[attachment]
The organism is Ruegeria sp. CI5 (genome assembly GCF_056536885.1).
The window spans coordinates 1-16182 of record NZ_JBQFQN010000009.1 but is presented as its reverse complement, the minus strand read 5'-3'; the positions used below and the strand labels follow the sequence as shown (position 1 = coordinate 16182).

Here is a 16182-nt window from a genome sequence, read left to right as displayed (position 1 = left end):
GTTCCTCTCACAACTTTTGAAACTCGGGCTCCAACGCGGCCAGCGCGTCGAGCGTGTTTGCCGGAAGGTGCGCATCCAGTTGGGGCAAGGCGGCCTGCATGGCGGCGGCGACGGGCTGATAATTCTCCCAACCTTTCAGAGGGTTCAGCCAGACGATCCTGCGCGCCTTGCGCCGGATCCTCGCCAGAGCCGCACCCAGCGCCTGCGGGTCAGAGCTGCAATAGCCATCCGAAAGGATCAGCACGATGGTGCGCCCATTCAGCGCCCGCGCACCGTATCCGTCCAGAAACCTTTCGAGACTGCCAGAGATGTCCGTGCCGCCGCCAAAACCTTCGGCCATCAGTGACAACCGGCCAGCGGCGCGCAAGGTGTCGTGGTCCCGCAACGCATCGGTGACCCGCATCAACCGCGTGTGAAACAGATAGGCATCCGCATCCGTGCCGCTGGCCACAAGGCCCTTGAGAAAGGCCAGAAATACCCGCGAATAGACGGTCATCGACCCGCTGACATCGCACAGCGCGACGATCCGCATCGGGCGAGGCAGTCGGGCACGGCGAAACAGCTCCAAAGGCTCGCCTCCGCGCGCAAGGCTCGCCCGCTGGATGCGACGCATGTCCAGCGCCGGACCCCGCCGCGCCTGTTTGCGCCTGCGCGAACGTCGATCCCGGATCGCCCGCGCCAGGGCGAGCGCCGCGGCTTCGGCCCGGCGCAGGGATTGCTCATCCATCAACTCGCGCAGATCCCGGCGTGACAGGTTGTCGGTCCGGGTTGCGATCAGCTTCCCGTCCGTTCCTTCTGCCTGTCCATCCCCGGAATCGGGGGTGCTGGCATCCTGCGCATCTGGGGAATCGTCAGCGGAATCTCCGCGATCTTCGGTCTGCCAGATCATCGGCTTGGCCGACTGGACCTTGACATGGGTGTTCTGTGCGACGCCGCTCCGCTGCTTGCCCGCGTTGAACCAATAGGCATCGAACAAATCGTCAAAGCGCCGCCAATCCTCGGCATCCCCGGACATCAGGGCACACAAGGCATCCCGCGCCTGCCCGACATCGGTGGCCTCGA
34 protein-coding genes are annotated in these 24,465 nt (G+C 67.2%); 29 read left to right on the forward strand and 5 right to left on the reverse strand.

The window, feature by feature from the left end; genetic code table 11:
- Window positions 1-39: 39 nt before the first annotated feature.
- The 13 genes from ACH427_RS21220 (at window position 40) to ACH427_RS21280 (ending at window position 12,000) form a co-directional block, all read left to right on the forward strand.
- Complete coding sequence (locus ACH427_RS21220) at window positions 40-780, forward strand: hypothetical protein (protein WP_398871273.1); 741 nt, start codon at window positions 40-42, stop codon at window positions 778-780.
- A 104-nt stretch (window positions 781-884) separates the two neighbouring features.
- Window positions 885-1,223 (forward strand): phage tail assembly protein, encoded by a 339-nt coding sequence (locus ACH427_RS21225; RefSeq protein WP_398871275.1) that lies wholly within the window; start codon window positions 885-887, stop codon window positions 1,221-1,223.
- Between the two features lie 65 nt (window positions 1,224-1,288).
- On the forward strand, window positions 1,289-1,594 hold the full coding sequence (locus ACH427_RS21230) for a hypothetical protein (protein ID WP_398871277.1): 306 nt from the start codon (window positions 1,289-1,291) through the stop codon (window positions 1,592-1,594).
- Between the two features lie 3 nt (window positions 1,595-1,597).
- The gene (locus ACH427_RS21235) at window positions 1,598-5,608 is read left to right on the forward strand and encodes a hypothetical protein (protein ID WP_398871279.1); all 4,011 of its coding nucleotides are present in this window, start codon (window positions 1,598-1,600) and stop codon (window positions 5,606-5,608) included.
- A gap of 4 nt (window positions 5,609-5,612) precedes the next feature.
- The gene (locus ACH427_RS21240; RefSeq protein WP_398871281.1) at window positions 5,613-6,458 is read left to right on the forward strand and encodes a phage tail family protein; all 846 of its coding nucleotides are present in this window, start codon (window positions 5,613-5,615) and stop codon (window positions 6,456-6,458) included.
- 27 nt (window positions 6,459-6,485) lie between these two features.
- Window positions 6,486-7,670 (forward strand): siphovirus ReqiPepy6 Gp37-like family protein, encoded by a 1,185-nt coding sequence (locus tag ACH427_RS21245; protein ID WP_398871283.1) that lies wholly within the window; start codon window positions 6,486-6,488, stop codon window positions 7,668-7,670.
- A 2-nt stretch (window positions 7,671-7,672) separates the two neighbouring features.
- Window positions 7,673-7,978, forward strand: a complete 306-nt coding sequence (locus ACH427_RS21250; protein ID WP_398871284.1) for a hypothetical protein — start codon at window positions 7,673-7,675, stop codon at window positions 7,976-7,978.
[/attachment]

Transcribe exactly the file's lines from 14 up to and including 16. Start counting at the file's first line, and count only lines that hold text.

- Between the two features lie 3 nt (window positions 1,595-1,597).
- The gene (locus ACH427_RS21235) at window positions 1,598-5,608 is read left to right on the forward strand and encodes a hypothetical protein (protein ID WP_398871279.1); all 4,011 of its coding nucleotides are present in this window, start codon (window positions 1,598-1,600) and stop codon (window positions 5,606-5,608) included.
- A gap of 4 nt (window positions 5,609-5,612) precedes the next feature.